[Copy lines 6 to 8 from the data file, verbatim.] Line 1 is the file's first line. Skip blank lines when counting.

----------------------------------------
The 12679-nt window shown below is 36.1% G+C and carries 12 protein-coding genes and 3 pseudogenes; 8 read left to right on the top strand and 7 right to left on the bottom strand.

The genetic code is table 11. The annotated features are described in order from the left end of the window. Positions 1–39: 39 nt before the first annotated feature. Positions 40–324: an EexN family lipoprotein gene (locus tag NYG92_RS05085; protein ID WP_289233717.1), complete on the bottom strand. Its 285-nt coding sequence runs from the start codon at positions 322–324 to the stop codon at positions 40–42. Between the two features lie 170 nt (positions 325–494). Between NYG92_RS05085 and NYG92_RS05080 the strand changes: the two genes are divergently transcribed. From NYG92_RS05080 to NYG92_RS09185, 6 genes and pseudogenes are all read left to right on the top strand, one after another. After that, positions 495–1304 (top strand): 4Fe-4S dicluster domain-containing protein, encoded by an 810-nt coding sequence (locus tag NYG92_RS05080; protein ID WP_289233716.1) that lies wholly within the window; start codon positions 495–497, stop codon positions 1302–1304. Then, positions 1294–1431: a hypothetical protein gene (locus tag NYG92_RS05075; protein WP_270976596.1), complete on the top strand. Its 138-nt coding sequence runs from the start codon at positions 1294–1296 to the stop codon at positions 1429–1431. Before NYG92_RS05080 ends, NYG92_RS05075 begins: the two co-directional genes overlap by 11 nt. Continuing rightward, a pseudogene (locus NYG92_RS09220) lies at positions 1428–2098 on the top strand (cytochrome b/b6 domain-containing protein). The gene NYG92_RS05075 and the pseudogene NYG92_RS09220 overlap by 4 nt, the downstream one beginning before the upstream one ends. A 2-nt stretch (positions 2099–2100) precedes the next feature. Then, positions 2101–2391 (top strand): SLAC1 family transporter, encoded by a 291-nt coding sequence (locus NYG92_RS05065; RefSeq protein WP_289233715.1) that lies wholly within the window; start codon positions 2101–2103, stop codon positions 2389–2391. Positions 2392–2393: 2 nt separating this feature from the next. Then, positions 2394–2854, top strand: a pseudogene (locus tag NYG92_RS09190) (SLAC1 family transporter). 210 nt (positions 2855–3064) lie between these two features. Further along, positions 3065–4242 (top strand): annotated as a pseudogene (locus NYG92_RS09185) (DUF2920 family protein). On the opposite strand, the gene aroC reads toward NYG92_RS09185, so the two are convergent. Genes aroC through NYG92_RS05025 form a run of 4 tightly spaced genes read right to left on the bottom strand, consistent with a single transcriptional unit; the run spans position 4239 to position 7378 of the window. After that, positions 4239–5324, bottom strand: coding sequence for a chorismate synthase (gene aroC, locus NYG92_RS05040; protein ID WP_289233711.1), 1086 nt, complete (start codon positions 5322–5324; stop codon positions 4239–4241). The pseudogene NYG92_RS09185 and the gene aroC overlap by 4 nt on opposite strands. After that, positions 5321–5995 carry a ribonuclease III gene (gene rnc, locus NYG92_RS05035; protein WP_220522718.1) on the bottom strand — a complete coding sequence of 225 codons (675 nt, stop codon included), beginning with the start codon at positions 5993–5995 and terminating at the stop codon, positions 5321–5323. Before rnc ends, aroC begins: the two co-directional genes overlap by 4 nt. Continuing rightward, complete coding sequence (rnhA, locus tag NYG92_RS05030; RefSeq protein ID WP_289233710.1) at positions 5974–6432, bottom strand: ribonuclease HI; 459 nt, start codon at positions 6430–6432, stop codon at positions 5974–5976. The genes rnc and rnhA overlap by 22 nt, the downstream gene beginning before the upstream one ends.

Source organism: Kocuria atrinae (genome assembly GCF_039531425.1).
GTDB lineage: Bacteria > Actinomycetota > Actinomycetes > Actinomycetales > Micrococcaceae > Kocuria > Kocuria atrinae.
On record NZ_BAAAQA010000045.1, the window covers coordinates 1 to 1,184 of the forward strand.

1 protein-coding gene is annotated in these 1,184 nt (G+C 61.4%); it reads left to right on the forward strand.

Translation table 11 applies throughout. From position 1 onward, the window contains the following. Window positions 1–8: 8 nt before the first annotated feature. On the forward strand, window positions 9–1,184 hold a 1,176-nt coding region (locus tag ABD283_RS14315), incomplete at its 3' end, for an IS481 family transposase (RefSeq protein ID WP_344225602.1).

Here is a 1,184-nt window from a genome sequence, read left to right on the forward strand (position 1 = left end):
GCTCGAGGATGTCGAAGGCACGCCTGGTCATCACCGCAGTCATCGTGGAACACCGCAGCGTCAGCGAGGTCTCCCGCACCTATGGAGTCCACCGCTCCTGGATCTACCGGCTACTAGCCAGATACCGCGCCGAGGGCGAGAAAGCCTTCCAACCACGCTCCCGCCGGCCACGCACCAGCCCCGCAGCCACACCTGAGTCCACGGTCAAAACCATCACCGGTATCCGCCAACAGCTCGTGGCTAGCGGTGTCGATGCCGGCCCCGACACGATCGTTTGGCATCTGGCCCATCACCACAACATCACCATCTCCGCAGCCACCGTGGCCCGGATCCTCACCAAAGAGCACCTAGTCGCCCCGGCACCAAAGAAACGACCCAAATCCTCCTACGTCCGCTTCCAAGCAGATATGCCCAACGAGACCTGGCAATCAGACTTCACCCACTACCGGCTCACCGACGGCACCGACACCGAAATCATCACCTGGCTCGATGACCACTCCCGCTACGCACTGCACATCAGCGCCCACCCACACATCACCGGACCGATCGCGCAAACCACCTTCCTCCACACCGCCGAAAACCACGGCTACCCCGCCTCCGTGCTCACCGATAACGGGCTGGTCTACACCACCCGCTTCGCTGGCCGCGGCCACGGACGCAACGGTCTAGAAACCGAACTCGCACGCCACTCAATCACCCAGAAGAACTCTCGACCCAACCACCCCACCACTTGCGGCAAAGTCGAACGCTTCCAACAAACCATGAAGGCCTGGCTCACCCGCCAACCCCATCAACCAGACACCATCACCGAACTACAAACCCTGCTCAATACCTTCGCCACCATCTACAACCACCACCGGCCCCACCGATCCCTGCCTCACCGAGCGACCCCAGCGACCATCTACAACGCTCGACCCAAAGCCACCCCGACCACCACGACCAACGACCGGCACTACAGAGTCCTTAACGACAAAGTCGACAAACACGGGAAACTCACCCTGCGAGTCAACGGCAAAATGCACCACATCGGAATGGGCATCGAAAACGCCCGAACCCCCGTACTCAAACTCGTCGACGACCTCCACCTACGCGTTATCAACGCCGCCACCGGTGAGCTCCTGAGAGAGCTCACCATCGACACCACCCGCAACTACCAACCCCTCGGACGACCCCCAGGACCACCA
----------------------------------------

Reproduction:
1 protein-coding gene is annotated in these 1,184 nt (G+C 61.4%); it reads left to right on the forward strand.

Translation table 11 applies throughout. From position 1 onward, the window contains the following. Window positions 1–8: 8 nt before the first annotated feature. On the forward strand, window positions 9–1,184 hold a 1,176-nt coding region (locus tag ABD283_RS14315), incomplete at its 3' end, for an IS481 family transposase (RefSeq protein ID WP_344225602.1).

Here is a 1,184-nt window from a genome sequence, read left to right on the forward strand (position 1 = left end):